The novel does not quite end there – there is a final sequence, in which a ghostly Swine-thing corrupts and destroys the narrator – but I hope that my microcosm of the novel's plot and structure is sufficient to begin to get across two points. First: Hodgson excels at crashing wonder down upon the reader. Second: Hodgson's plotting is quite literally one thing and then another, and at no point does the novel ever cohere into a single story rather than a series of impossible happenings. Nothing ever becomes clear nor adds up to anything greater than itself; the events of the story could easily be shuffled into a different order altogether, or the tale could have started near the end, and nothing of what passes for causality would be lost.

Of course, many readers are no doubt now crying blasphemy, for, surely, the Weird Tale does not depend on facile things like answers to its mysteries. To that notion, that unsolved and unsolvable mystery is the genre's foundation, I must say that I agree. But that is not to say that a solid Weird Tale is just a group of unconnected events, for then it is scarcely a tale at all. Algernon Blackwood's "The Willows" (which I treat here), is agreed by almost all to be a masterpiece of suggestion and an exemplary Weird Tale, yet its various impossible occurrences are all closely linked, it builds tension steadily, and its every instance of the supernatural hints at an inconceivably vast but nonetheless unified beyond. The House on the Borderlands, by contrast, is Weird by scattershot.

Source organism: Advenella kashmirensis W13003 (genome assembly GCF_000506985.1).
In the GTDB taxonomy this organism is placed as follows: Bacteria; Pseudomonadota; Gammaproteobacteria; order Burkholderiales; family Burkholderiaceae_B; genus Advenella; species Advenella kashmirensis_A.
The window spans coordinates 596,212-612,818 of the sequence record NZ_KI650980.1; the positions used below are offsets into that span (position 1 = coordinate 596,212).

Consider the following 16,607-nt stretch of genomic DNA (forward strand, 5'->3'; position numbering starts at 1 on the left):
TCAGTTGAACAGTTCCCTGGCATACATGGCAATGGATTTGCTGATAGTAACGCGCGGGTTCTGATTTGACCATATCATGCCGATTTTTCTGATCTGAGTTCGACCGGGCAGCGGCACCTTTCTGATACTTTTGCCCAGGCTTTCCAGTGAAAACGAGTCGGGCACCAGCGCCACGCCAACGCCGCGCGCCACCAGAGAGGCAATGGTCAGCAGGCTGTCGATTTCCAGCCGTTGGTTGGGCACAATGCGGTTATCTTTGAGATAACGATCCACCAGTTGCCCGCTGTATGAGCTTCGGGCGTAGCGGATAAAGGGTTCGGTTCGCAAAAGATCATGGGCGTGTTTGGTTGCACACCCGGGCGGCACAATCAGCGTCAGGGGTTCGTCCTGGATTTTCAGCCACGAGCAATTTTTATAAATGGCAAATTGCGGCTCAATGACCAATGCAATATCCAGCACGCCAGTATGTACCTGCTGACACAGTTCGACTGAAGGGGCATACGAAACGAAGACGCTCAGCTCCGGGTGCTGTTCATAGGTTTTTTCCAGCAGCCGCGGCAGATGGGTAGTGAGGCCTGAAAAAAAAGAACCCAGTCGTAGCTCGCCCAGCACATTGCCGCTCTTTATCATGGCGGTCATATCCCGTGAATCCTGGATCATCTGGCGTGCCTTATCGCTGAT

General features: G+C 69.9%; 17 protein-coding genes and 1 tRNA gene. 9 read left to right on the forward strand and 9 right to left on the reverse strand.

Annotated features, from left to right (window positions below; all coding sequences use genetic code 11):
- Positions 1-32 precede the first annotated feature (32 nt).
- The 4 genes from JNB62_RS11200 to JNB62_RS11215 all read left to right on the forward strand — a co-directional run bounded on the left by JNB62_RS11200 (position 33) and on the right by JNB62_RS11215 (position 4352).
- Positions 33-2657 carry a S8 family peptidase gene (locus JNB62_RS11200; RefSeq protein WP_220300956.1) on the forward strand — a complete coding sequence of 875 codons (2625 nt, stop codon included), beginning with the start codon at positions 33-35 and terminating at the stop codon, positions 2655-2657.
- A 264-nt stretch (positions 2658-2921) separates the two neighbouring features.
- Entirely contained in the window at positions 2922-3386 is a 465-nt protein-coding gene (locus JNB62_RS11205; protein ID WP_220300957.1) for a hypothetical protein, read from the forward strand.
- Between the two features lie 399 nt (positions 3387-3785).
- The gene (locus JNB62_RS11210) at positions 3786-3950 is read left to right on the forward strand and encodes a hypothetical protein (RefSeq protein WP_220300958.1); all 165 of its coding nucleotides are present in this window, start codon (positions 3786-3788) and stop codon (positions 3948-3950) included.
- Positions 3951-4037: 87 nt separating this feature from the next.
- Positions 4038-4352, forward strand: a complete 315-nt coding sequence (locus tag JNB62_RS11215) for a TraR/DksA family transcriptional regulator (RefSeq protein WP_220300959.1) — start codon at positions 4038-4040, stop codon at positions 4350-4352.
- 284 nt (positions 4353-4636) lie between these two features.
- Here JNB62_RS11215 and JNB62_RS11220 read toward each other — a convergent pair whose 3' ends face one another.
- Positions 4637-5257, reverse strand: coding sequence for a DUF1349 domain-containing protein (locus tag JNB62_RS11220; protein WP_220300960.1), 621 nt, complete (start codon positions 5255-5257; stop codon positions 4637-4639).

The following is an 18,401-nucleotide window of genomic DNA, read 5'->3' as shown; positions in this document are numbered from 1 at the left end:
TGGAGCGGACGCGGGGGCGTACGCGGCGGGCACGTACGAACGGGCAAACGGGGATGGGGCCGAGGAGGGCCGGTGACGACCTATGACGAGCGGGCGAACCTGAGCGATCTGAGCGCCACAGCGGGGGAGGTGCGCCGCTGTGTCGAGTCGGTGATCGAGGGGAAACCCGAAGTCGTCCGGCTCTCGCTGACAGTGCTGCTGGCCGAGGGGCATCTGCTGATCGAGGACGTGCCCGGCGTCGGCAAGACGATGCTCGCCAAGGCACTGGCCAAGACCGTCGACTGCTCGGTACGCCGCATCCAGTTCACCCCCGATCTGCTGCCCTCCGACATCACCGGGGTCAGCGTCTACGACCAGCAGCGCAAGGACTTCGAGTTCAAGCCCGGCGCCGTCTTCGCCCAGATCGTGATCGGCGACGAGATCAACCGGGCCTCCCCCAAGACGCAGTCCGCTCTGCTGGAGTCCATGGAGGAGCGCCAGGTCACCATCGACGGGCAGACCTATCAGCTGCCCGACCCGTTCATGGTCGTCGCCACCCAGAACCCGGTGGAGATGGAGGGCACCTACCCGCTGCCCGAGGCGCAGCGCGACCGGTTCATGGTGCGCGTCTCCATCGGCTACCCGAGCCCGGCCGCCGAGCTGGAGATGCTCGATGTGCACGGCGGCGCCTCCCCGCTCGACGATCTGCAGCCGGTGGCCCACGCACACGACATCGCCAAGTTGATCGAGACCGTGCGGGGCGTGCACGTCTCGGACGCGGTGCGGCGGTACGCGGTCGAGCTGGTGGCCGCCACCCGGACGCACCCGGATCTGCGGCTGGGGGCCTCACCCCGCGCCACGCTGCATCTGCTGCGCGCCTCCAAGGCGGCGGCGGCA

Furthermore, while Hodgson may move us far beyond our conception of metaphysics, his treatment of morality and our place in the universe is not nearly so complex. For all its scale, The House on the Borderlands ends with simply conventional thoughts on good, evil, and purpose writ large. We go far beyond the Bible's remit in space and time, yet the Recluse never doubts that the universe is teleological, that the sun, hurtling through space, is not only moving but travelling (p. 92) and has a preordained destination. The Swine-things are certainly, as Hodgson puts it, something beyond human, but Hodgson soon drags them back to the familiar by adding: something foul and hostile to the great and good in humanity. In a word, as something intelligent, and yet inhuman (p. 37). This is a novel that goes far beyond us and yet still has God (p. 6) and evil (p. 75); it is narrated by a man that lives through man's last hour and yet still unquestioningly refers to suicide as unholy (p. 74).

When it comes to character, I suppose some weakness is just about par for the Weird course, but Hodgson goes well beyond even Lovecraft here. Just about all we know about the Recluse is that he considers solitude one of the two things that alone make […] life bearable (p. 74). That's about as deep as we get into many of Lovecraft's narrators, and, the Recluse is, here, a genuine paragon of depth when compared with the rest of the cast.